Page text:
Featured Research

from universities, journals, and other organizations

Researchers map out ice sheets shrinking during Ice Age

Date:
February 22, 2011
Source:
University of Sheffield
Summary:
A set of maps has illustrated, for the first time, how the last British ice sheet shrunk during the Ice Age. Experts developed the maps to understand what effect the current shrinking of ice sheets in parts of the Antarctic and Greenland will have on the speed of sea level rise.

This map shows the degree of ice sheet melt 18,000 years ago.
Credit: Image courtesy of University of Sheffield

A set of maps has illustrated, for the first time, how the last British ice sheet shrunk during the Ice Age. Experts developed the maps to understand what effect the current shrinking of ice sheets in parts of the Antarctic and Greenland will have on the speed of sea level rise.

Led by Professor Chris Clark from the University´s Department of Geography, a team of experts developed the maps to understand what effect the current shrinking of ice sheets in parts of the Antarctic and Greenland will have on the speed of sea level rise.

The unique maps record the pattern and speed of shrinkage of the large ice sheet that covered the British Isles during the last Ice Age, approximately 20,000 years ago. The sheet, which subsumed most of Britain, Ireland and the North Sea, had an ice volume sufficient to raise global sea level by around 2.5 metres when it melted.

Using the maps, researchers will be able to understand the mechanisms and rate of change of ice sheet retreat, allowing them to make predictions for our polar regions, whose ice sheets appear to be melting as a result of temperature increases in the air and oceans.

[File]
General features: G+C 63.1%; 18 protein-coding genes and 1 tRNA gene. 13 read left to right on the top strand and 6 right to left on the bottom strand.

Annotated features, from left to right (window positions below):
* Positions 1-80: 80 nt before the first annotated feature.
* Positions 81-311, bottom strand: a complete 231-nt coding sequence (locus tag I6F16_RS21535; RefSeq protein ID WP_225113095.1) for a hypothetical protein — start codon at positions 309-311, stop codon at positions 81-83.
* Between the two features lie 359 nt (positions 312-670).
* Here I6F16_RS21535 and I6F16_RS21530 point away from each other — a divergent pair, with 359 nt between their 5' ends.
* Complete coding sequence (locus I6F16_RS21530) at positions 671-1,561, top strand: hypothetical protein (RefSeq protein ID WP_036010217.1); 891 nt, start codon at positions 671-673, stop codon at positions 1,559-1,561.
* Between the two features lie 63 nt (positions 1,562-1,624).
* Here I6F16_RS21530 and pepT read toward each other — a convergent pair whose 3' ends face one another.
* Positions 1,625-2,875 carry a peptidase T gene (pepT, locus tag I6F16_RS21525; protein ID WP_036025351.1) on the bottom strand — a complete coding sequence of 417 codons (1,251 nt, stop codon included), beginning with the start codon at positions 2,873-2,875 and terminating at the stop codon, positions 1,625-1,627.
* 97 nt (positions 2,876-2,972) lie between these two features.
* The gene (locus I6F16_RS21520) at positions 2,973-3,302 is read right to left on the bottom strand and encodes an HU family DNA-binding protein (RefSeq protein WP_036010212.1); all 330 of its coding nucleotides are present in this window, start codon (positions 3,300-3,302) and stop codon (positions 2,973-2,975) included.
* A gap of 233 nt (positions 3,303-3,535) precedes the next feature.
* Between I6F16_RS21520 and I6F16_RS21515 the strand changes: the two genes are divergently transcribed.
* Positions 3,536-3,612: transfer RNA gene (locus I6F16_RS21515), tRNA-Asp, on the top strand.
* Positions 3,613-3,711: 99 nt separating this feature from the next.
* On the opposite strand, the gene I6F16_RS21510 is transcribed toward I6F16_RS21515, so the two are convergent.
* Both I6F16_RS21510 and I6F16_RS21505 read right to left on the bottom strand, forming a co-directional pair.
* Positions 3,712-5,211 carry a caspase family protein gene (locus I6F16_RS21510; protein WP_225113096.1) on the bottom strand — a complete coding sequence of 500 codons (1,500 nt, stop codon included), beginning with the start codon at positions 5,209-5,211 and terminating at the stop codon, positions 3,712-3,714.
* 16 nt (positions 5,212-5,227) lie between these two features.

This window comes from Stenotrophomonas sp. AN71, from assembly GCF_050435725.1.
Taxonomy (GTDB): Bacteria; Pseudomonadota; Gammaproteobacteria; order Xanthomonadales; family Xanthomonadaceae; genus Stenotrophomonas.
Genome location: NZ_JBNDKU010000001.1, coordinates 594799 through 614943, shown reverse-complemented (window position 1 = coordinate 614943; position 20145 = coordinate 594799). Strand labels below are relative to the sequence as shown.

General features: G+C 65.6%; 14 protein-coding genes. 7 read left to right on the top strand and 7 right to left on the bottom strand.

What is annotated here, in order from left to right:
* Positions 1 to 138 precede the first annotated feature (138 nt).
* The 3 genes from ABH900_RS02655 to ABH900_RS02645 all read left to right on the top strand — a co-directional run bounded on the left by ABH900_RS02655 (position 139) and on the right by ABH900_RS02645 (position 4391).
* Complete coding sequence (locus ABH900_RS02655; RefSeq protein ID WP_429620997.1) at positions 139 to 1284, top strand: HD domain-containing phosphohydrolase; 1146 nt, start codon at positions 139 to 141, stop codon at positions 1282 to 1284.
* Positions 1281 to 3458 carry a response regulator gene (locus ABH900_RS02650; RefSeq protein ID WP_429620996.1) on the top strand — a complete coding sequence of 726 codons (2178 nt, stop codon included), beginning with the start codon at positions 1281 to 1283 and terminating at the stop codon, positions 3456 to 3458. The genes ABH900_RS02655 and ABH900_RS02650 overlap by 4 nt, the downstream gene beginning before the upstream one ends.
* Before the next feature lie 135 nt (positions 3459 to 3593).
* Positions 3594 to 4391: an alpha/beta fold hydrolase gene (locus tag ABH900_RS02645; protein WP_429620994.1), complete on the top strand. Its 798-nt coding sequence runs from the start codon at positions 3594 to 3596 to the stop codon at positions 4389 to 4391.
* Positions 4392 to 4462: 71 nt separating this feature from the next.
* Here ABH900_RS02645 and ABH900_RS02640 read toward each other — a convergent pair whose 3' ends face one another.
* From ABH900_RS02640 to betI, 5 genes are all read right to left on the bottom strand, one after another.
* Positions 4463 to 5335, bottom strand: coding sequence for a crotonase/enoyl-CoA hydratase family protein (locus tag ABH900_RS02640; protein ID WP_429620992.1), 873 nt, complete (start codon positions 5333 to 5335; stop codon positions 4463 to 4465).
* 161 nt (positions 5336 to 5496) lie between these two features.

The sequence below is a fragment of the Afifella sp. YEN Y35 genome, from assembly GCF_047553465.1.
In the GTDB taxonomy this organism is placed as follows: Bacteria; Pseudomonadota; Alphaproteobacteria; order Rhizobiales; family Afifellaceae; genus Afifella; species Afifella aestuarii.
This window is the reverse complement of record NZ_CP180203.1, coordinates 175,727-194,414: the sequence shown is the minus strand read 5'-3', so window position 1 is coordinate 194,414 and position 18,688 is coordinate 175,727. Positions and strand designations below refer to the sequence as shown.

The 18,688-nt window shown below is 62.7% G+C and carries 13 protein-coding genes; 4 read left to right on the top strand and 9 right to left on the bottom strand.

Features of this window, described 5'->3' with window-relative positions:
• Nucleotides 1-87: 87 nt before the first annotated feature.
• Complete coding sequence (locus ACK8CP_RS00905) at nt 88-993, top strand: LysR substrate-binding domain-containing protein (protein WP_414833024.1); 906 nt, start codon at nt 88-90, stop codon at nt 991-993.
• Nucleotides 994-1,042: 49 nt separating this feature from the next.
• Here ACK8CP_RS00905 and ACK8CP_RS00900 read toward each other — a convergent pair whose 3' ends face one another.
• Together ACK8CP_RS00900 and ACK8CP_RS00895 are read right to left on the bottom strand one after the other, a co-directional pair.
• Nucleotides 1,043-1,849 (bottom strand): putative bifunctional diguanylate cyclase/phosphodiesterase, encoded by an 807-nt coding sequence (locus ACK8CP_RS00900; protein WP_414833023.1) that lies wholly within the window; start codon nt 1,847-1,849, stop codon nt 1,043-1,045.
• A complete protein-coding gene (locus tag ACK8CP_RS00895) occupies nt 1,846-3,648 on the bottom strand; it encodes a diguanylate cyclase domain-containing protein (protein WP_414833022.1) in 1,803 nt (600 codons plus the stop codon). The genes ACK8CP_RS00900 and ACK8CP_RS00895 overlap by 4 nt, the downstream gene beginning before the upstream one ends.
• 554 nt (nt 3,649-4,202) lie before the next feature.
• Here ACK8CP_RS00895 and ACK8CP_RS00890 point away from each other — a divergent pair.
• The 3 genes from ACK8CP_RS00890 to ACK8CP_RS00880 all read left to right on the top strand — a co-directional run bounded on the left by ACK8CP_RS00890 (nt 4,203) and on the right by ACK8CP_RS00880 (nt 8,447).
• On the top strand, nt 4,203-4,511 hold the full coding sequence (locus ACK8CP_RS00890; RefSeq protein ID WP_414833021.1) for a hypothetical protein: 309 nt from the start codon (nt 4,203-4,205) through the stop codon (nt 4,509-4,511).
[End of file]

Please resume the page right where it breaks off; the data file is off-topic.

The maps are based on new information on glacial landforms, such as moraines and drumlins, which were discovered using new technology such as remote sensing data that is able to image the land surface and seafloor at unprecedented resolutions. Experts combined this new information with that from fieldwork, some of it dating back to the nineteenth century, to produce the final maps of retreat.

It is also possible to use the maps to reveal exactly when land became exposed from beneath the ice and was available for colonisation and use by plants, animals and humans. This provides the opportunity for viewers to pinpoint when their town/region emerged.

Professor Chris Clark, from the University of Sheffield´s Department of Geography, said: "It took us over 10 years to gather all the information in order to produce these maps, and we are delighted with the results, It is great to be able to visualise the ice sheet and notice that retreat speeds up and slows down, and it is vital of course that we learn exactly why. With such understanding we will be able to better predict ice losses in Greenland and Antarctica.

"In our next phase of work we hope to really tighten up on the timing and rates of retreat in more detail, by dropping tethered corers from a ship to extract seafloor sediments that can be radiocarbon dated."


Story Source:

The above story is based on materials provided by University of Sheffield. Note: Materials may be edited for content and length.


Journal Reference:

  1. Chris D. Clark, Anna L.C. Hughes, Sarah L. Greenwood, Colm Jordan, Hans Petter Sejrup. Pattern and timing of retreat of the last British-Irish Ice Sheet. Quaternary Science Reviews, 2010; DOI: 10.1016/j.quascirev.2010.07.019